The 2018 Elections Are Now The Most Expensive In Michigan History

High-Cost Contests Up And Down The Ballot Made The 2018 Campaign Unlike Any Other Michigan Has Seen, And We Don’t Have All Of The Disclosures Yet.


Michigan Campaign Finance Network

LANSING (NOV. 13, 2018) — Thanks to a swarm of high-priced campaigns and changing laws that made it easier for large donors to pour money into political races, Michigan’s 2018 elections were the most expensive in state history.

An analysis of campaign finance disclosures, TV ad-tracking data and other filings on ad spending backs up this conclusion despite the fact that some of the money involved in the November election won’t be publicly reported until January 2019.

At this point, the Michigan Campaign Finance Network has tracked about $291.1 million across the ballot proposal campaigns and the state’s races for governor, attorney general, secretary of state, Michigan Senate, Michigan House, Michigan Supreme Court, U.S. Senate and U.S. House.

The $291.1-million total will go up as more disclosures become available.

The previous high for money in those campaigns and races was about $262.3 million in 2012. Adjusted for inflation, that total would be about $288.6 million. However, the 2012 election was much different because $154.2 million of the total went to ballot proposal campaigns. There also weren’t races for governor, attorney general, secretary of state or Michigan Senate that year.

The previous high for a mid-term election came in 2014 when the elections attracted about $243.7 million.

The 2018 total is already up $47 million or about 19 percent over the 2014 total. And the 2018 total will increase. What’s unknown is how much it will go up.

Currently the totals are based on the following:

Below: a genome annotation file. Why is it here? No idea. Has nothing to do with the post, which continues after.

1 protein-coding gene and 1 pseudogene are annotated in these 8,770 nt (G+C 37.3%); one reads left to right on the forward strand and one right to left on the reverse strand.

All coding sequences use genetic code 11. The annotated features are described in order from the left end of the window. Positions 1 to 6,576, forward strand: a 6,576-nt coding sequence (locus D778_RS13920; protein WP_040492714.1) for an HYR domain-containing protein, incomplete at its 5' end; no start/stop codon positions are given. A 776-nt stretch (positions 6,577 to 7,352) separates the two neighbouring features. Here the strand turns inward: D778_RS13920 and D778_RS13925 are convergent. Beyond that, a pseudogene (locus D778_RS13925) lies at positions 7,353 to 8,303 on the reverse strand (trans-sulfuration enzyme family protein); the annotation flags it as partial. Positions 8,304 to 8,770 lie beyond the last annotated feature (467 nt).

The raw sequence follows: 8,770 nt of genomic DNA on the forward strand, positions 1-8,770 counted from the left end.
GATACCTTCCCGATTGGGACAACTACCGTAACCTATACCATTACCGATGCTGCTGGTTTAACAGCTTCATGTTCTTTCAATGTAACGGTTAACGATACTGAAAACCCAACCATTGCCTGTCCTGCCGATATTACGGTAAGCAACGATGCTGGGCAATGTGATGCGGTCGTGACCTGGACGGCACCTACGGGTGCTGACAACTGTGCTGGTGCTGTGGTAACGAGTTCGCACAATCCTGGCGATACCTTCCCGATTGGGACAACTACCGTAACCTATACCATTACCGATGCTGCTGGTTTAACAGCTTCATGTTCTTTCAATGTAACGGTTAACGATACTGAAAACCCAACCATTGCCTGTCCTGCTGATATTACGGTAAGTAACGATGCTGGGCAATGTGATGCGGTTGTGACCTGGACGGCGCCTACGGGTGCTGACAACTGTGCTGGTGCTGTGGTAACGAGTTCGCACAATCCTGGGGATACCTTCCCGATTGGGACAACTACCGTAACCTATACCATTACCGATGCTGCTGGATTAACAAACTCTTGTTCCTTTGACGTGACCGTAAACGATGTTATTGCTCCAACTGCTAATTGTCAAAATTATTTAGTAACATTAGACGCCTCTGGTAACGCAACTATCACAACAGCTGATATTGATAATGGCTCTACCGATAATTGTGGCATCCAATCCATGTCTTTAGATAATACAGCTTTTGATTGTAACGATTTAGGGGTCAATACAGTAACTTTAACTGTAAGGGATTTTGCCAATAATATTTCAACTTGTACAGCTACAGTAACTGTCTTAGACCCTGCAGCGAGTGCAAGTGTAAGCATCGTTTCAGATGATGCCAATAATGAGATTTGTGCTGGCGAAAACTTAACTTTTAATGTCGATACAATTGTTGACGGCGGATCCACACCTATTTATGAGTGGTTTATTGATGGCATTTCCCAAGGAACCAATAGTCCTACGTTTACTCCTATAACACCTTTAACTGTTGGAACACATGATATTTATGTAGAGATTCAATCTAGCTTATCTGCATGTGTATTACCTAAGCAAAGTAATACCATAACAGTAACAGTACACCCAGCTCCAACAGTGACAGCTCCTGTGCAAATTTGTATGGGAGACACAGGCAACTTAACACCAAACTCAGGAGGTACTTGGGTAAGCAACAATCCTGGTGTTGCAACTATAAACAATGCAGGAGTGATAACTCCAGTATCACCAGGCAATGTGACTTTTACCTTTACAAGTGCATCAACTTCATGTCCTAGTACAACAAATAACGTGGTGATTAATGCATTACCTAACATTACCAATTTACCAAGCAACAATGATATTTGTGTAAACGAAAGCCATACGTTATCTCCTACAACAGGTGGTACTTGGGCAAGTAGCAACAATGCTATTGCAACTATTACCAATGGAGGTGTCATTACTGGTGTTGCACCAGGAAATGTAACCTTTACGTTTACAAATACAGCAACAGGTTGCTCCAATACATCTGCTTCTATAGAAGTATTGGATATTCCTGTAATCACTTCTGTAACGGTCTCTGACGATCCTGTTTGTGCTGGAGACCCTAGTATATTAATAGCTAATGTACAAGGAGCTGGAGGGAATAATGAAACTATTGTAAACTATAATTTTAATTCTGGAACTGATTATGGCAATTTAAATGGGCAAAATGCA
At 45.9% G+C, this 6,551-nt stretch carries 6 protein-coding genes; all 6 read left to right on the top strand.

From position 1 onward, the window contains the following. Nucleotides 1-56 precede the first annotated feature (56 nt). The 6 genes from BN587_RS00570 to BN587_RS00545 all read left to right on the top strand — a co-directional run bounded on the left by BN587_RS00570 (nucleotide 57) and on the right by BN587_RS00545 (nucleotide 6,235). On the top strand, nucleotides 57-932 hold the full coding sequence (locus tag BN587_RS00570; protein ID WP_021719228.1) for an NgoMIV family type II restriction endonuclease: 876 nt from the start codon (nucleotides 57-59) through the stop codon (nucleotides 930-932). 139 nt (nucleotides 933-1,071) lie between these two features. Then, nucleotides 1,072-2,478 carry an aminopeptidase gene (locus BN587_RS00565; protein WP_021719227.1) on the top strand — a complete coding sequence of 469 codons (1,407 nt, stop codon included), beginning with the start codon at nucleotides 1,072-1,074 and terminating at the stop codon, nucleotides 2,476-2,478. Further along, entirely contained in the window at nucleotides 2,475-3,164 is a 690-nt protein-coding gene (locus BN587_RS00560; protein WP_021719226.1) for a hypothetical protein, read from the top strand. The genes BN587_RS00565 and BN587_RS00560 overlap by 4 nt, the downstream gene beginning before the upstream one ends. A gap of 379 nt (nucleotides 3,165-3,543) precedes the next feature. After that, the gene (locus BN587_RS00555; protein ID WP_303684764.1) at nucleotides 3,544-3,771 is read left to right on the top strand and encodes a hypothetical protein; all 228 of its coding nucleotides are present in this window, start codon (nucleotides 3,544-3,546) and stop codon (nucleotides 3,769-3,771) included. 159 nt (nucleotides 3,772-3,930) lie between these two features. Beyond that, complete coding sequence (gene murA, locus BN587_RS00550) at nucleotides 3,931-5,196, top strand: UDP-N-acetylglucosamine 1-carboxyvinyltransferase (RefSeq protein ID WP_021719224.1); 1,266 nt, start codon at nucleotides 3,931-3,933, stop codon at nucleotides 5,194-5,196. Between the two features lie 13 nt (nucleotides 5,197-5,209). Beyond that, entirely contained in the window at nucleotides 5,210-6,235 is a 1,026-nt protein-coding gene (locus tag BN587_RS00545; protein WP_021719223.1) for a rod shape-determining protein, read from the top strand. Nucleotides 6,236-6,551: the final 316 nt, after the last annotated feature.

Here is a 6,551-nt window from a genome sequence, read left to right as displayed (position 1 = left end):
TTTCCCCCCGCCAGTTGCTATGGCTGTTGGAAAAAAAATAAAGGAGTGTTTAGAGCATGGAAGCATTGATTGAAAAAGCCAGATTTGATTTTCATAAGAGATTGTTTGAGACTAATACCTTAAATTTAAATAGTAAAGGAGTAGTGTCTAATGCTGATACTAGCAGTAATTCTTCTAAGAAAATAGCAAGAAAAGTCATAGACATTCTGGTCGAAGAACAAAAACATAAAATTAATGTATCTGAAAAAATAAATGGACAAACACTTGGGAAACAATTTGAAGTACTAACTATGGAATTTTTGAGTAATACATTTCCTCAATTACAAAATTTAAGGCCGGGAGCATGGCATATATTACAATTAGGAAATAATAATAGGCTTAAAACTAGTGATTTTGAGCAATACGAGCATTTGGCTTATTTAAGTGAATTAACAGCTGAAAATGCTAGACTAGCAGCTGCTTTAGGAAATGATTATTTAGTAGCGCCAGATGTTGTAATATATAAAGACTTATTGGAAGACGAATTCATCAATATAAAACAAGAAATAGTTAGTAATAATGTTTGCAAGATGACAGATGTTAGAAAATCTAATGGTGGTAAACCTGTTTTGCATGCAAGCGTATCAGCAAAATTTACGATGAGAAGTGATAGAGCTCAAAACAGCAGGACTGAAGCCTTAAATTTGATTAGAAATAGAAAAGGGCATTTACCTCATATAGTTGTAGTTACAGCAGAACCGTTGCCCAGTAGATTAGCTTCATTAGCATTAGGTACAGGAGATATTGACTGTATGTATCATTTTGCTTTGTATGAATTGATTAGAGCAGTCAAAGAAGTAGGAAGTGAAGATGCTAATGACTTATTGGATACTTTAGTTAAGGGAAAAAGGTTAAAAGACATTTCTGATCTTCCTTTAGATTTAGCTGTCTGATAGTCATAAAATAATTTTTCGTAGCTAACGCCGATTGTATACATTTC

— Fundraising by primary and general election candidates for governor, attorney general, secretary of state and Michigan Supreme Court through Oct. 21 (16 days before the election);

— Fundraising by primary and general election candidates for Michigan Senate and Michigan House through Oct. 21 and large contributions reported immediately leading up to the Nov. 6 election;

— State-level independent spending (direct spending to influence elections by groups working independently of the candidates) disclosed by political action committees (PACs), super PACs or other groups as of Oct. 20 (17 days before the election);

— Fundraising by groups that either opposed or supported the three proposals that were on the ballot, including late contributions received just before the election;

— Fundraising by primary and general election candidates for U.S. House and U.S. Senate through Oct. 17 (20 days before the election);

— Independent spending in U.S. House and U.S. Senate races up until Election Day;

— And so-called TV “issue ads” that criticized or promoted candidates but didn’t expressly tell viewers how to vote so they didn’t have to be reported in state campaign finance disclosures.

The Michigan Campaign Finance Network tracked “issue ads” on TV by analyzing ad-tracking data from Kantar Media/CMAG and by digging through Federal Communications Commission filings made by TV stations about the ad time they sold.

MCFN will continue to update its analysis of the overall amount of money as more disclosures become available. It will also continue to examine the sources of the money.